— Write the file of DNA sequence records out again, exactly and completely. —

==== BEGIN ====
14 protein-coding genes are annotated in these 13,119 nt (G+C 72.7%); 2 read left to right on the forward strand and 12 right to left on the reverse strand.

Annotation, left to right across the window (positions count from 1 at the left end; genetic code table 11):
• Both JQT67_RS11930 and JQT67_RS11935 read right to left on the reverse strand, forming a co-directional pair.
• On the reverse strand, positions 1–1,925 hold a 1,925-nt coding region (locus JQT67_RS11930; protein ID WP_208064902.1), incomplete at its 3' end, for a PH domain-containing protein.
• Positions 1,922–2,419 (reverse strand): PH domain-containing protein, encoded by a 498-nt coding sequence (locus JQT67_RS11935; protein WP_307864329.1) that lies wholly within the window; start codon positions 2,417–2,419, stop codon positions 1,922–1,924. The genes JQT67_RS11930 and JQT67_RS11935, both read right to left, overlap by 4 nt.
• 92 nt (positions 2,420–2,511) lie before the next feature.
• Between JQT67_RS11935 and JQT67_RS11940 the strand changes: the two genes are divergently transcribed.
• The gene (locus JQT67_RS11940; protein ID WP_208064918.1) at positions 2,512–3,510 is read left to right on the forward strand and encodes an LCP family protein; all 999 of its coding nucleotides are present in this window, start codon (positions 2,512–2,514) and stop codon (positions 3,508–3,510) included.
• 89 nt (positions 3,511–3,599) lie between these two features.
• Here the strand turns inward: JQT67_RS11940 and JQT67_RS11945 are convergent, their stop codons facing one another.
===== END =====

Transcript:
14 protein-coding genes are annotated in these 13,119 nt (G+C 72.7%); 2 read left to right on the forward strand and 12 right to left on the reverse strand.

Annotation, left to right across the window (positions count from 1 at the left end; genetic code table 11):
• Both JQT67_RS11930 and JQT67_RS11935 read right to left on the reverse strand, forming a co-directional pair.
• On the reverse strand, positions 1–1,925 hold a 1,925-nt coding region (locus JQT67_RS11930; protein ID WP_208064902.1), incomplete at its 3' end, for a PH domain-containing protein.
• Positions 1,922–2,419 (reverse strand): PH domain-containing protein, encoded by a 498-nt coding sequence (locus JQT67_RS11935; protein WP_307864329.1) that lies wholly within the window; start codon positions 2,417–2,419, stop codon positions 1,922–1,924. The genes JQT67_RS11930 and JQT67_RS11935, both read right to left, overlap by 4 nt.
• 92 nt (positions 2,420–2,511) lie before the next feature.
• Between JQT67_RS11935 and JQT67_RS11940 the strand changes: the two genes are divergently transcribed.
• The gene (locus JQT67_RS11940; protein ID WP_208064918.1) at positions 2,512–3,510 is read left to right on the forward strand and encodes an LCP family protein; all 999 of its coding nucleotides are present in this window, start codon (positions 2,512–2,514) and stop codon (positions 3,508–3,510) included.
• 89 nt (positions 3,511–3,599) lie between these two features.
• Here the strand turns inward: JQT67_RS11940 and JQT67_RS11945 are convergent, their stop codons facing one another.